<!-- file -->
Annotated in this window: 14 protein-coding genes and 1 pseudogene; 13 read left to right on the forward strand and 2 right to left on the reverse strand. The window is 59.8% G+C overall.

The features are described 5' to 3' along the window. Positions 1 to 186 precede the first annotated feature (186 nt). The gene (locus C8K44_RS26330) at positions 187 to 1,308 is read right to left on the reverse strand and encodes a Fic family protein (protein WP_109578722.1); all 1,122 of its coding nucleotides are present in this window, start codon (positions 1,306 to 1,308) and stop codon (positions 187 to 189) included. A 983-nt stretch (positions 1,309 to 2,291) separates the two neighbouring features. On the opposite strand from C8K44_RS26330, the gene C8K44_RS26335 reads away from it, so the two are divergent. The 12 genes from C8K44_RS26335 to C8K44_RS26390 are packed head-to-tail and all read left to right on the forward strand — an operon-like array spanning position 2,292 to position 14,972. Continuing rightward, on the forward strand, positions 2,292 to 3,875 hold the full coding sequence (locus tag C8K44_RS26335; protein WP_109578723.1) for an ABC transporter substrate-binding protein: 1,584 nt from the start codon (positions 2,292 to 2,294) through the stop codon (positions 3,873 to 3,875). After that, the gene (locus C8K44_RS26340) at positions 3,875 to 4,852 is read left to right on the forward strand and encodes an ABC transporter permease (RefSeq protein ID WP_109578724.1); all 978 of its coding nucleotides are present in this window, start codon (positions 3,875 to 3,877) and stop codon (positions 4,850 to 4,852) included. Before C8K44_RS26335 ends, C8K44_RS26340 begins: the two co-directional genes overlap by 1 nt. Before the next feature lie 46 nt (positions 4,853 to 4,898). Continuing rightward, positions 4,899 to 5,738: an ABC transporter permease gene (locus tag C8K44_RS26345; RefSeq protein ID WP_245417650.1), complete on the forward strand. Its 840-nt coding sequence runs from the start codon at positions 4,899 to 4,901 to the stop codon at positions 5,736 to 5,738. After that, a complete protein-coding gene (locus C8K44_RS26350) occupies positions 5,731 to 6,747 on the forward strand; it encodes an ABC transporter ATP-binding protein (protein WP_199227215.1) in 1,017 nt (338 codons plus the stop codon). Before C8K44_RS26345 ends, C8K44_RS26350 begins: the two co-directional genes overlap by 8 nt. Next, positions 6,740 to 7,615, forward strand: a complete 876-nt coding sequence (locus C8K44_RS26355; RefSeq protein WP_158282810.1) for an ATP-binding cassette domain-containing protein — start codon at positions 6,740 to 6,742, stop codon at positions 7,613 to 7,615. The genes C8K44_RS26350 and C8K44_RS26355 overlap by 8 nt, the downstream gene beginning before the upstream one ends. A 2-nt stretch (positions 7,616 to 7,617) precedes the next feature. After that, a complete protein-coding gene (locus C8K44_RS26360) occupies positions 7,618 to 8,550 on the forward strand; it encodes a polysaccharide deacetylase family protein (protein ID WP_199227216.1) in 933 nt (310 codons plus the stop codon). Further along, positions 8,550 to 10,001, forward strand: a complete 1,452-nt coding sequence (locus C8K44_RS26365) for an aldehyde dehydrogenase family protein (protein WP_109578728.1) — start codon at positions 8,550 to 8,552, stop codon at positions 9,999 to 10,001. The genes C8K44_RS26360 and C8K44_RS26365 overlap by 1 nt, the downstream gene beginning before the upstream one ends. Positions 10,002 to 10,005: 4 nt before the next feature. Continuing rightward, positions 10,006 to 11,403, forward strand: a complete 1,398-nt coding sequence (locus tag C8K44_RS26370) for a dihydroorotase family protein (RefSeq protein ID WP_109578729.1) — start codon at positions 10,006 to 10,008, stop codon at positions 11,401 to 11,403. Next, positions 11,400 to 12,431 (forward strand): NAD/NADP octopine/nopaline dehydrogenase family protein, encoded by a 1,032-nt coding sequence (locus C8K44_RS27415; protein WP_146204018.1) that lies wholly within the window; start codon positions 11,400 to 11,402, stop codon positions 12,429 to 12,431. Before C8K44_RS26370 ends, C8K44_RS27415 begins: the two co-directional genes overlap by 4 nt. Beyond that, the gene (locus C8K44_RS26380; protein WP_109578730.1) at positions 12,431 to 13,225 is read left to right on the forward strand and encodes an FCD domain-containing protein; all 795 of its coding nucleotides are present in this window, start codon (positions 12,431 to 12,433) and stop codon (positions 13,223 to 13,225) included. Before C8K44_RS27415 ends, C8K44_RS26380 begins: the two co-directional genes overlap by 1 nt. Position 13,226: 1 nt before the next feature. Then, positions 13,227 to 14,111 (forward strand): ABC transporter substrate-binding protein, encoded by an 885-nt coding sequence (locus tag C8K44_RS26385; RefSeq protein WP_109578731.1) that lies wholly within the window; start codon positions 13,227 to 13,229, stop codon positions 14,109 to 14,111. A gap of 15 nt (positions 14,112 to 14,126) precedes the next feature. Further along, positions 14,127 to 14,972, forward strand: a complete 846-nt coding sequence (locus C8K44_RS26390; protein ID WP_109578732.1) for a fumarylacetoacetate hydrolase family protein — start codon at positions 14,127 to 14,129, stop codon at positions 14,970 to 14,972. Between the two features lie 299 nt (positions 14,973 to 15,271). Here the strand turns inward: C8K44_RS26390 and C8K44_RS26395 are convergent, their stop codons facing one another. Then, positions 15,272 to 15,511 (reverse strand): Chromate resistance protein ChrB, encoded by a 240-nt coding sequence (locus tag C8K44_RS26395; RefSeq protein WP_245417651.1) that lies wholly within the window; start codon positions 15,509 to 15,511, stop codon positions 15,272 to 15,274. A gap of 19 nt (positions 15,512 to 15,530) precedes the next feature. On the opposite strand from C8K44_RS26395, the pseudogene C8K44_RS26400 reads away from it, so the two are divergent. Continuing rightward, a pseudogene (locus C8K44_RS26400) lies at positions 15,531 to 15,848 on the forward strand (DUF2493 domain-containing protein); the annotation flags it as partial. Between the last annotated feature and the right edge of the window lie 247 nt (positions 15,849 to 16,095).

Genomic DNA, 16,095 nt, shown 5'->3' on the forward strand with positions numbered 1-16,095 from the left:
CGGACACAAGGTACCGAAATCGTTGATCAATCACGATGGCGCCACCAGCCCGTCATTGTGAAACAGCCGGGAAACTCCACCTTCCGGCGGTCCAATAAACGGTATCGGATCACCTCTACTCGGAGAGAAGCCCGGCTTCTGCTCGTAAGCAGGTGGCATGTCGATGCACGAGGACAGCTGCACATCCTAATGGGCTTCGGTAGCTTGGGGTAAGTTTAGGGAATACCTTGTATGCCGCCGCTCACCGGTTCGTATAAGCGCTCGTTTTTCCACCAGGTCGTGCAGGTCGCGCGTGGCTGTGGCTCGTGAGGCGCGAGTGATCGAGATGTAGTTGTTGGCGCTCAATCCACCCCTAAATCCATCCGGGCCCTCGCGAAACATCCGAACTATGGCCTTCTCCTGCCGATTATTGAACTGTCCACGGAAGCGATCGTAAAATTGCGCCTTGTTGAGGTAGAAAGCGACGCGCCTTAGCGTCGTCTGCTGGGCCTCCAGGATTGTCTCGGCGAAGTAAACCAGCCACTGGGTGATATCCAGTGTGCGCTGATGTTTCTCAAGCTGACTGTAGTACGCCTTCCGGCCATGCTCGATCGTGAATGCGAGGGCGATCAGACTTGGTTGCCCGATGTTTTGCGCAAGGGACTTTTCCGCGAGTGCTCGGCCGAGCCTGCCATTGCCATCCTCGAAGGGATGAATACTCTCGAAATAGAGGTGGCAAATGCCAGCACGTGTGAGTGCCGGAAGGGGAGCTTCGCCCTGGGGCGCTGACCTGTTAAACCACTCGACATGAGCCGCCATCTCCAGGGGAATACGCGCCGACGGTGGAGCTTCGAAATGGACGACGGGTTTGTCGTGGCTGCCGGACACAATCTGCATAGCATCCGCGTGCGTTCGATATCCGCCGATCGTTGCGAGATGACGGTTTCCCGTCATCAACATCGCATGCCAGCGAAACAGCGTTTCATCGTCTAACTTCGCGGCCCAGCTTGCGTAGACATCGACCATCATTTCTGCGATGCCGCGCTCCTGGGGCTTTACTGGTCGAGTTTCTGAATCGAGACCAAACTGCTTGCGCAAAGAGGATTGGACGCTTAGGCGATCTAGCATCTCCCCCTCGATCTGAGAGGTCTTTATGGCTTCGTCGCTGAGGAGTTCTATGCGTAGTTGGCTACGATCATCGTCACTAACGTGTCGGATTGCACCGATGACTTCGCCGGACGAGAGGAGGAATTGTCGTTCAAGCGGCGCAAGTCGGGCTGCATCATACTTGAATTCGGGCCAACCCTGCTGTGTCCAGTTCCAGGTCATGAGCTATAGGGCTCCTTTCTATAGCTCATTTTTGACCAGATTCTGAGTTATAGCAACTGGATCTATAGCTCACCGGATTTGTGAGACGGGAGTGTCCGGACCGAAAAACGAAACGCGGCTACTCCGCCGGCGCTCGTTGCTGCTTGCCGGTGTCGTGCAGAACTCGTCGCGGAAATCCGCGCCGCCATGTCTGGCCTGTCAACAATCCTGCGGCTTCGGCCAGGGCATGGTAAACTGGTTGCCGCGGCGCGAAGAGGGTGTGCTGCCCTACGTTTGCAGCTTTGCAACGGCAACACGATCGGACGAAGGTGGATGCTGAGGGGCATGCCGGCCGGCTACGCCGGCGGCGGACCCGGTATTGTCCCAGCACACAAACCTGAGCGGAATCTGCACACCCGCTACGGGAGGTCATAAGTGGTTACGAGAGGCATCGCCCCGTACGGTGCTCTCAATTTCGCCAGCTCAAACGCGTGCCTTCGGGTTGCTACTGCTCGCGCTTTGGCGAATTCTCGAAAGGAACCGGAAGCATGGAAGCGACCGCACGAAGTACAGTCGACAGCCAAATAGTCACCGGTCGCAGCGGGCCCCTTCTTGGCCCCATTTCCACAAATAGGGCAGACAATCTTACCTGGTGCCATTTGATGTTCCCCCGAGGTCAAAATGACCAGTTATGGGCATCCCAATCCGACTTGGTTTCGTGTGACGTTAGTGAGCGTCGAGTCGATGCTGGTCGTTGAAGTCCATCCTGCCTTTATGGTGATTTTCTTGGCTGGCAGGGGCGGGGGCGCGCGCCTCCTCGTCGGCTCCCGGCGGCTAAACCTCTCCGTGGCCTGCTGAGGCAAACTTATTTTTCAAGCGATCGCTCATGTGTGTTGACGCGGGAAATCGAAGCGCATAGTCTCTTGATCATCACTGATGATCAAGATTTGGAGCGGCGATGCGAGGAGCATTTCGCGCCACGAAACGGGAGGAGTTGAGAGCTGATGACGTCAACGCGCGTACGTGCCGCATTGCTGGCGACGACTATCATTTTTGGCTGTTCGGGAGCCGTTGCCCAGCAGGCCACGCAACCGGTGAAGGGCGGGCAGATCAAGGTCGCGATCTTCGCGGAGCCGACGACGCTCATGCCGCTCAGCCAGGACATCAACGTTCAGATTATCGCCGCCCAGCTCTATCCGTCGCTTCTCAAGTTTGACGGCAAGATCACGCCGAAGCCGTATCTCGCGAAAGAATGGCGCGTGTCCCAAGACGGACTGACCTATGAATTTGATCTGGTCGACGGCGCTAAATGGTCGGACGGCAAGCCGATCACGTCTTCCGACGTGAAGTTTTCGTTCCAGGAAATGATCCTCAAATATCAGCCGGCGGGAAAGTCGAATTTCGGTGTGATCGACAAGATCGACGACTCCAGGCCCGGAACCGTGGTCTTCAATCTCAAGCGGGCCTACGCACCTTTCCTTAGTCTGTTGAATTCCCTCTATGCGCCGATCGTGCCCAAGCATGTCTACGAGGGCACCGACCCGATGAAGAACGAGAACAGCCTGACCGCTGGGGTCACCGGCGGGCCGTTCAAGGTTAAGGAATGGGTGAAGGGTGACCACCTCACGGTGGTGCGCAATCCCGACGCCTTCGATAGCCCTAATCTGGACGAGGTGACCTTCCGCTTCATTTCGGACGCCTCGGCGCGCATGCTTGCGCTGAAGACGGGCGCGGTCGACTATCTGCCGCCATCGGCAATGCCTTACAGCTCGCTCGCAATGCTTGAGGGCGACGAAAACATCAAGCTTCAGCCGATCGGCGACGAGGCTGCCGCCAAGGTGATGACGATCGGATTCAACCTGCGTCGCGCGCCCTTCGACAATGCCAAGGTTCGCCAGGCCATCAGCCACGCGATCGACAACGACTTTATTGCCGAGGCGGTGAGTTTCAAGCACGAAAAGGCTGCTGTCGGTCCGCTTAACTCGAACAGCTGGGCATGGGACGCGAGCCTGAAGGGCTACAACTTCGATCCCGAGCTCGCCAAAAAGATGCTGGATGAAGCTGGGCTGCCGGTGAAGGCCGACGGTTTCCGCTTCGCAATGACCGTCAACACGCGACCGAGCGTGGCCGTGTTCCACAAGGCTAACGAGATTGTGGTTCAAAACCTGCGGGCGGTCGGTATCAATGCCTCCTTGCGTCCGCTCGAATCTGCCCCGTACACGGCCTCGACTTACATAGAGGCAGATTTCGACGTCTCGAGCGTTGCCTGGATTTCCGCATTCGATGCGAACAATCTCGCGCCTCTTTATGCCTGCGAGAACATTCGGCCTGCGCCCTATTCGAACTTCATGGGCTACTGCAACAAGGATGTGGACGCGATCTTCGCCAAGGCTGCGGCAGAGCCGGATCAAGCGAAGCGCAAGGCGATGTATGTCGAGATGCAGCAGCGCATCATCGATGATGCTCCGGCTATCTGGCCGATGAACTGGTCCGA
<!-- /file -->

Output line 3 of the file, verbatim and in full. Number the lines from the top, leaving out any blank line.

Genomic DNA, 16,095 nt, shown 5'->3' on the forward strand with positions numbered 1-16,095 from the left: